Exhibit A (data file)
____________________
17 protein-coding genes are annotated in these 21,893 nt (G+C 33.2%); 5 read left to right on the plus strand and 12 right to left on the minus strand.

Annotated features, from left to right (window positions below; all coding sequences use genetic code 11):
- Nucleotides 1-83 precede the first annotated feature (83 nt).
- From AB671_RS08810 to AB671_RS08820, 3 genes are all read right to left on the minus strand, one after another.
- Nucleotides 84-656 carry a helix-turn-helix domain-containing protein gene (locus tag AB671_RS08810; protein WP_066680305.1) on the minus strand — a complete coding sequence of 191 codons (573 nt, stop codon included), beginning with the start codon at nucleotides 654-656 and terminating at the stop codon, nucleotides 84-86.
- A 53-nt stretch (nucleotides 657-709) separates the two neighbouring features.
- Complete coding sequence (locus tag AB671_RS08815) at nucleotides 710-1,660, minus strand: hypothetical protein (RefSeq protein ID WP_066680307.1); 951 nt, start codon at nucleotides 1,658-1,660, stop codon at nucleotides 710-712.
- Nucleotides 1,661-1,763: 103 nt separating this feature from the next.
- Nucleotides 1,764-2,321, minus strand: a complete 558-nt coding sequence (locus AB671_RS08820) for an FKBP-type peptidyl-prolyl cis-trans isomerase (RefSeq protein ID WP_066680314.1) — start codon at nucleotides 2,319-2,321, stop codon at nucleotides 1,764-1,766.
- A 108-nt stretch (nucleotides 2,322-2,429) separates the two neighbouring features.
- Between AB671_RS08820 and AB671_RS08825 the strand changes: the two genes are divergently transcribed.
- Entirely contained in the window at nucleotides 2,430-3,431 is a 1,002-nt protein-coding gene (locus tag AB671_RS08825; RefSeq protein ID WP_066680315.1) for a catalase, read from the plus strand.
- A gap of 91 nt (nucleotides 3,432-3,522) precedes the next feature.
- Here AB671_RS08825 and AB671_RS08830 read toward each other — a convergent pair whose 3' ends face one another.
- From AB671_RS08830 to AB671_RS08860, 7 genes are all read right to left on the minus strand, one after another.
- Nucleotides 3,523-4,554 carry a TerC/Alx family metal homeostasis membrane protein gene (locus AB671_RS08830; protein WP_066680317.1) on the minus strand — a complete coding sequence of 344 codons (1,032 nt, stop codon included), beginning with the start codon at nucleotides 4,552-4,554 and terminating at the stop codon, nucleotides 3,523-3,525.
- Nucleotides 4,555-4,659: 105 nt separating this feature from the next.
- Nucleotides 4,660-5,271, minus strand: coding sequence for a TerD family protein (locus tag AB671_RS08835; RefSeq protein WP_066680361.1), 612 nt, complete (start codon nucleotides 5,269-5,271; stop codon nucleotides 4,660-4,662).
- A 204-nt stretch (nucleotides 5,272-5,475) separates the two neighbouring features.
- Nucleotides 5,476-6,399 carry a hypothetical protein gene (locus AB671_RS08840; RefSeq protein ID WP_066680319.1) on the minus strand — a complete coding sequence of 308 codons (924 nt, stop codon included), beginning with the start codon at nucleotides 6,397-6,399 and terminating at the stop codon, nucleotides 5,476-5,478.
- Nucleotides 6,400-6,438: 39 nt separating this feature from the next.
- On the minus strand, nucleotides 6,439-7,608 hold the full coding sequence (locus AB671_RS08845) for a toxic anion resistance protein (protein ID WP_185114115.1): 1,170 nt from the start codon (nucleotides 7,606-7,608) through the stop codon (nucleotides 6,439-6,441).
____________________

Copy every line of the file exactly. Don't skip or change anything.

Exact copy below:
17 protein-coding genes are annotated in these 21,893 nt (G+C 33.2%); 5 read left to right on the plus strand and 12 right to left on the minus strand.

Annotated features, from left to right (window positions below; all coding sequences use genetic code 11):
- Nucleotides 1-83 precede the first annotated feature (83 nt).
- From AB671_RS08810 to AB671_RS08820, 3 genes are all read right to left on the minus strand, one after another.
- Nucleotides 84-656 carry a helix-turn-helix domain-containing protein gene (locus tag AB671_RS08810; protein WP_066680305.1) on the minus strand — a complete coding sequence of 191 codons (573 nt, stop codon included), beginning with the start codon at nucleotides 654-656 and terminating at the stop codon, nucleotides 84-86.
- A 53-nt stretch (nucleotides 657-709) separates the two neighbouring features.
- Complete coding sequence (locus tag AB671_RS08815) at nucleotides 710-1,660, minus strand: hypothetical protein (RefSeq protein ID WP_066680307.1); 951 nt, start codon at nucleotides 1,658-1,660, stop codon at nucleotides 710-712.
- Nucleotides 1,661-1,763: 103 nt separating this feature from the next.
- Nucleotides 1,764-2,321, minus strand: a complete 558-nt coding sequence (locus AB671_RS08820) for an FKBP-type peptidyl-prolyl cis-trans isomerase (RefSeq protein ID WP_066680314.1) — start codon at nucleotides 2,319-2,321, stop codon at nucleotides 1,764-1,766.
- A 108-nt stretch (nucleotides 2,322-2,429) separates the two neighbouring features.
- Between AB671_RS08820 and AB671_RS08825 the strand changes: the two genes are divergently transcribed.
- Entirely contained in the window at nucleotides 2,430-3,431 is a 1,002-nt protein-coding gene (locus tag AB671_RS08825; RefSeq protein ID WP_066680315.1) for a catalase, read from the plus strand.
- A gap of 91 nt (nucleotides 3,432-3,522) precedes the next feature.
- Here AB671_RS08825 and AB671_RS08830 read toward each other — a convergent pair whose 3' ends face one another.
- From AB671_RS08830 to AB671_RS08860, 7 genes are all read right to left on the minus strand, one after another.
- Nucleotides 3,523-4,554 carry a TerC/Alx family metal homeostasis membrane protein gene (locus AB671_RS08830; protein WP_066680317.1) on the minus strand — a complete coding sequence of 344 codons (1,032 nt, stop codon included), beginning with the start codon at nucleotides 4,552-4,554 and terminating at the stop codon, nucleotides 3,523-3,525.
- Nucleotides 4,555-4,659: 105 nt separating this feature from the next.
- Nucleotides 4,660-5,271, minus strand: coding sequence for a TerD family protein (locus tag AB671_RS08835; RefSeq protein WP_066680361.1), 612 nt, complete (start codon nucleotides 5,269-5,271; stop codon nucleotides 4,660-4,662).
- A 204-nt stretch (nucleotides 5,272-5,475) separates the two neighbouring features.
- Nucleotides 5,476-6,399 carry a hypothetical protein gene (locus AB671_RS08840; RefSeq protein ID WP_066680319.1) on the minus strand — a complete coding sequence of 308 codons (924 nt, stop codon included), beginning with the start codon at nucleotides 6,397-6,399 and terminating at the stop codon, nucleotides 5,476-5,478.
- Nucleotides 6,400-6,438: 39 nt separating this feature from the next.
- On the minus strand, nucleotides 6,439-7,608 hold the full coding sequence (locus AB671_RS08845) for a toxic anion resistance protein (protein ID WP_185114115.1): 1,170 nt from the start codon (nucleotides 7,606-7,608) through the stop codon (nucleotides 6,439-6,441).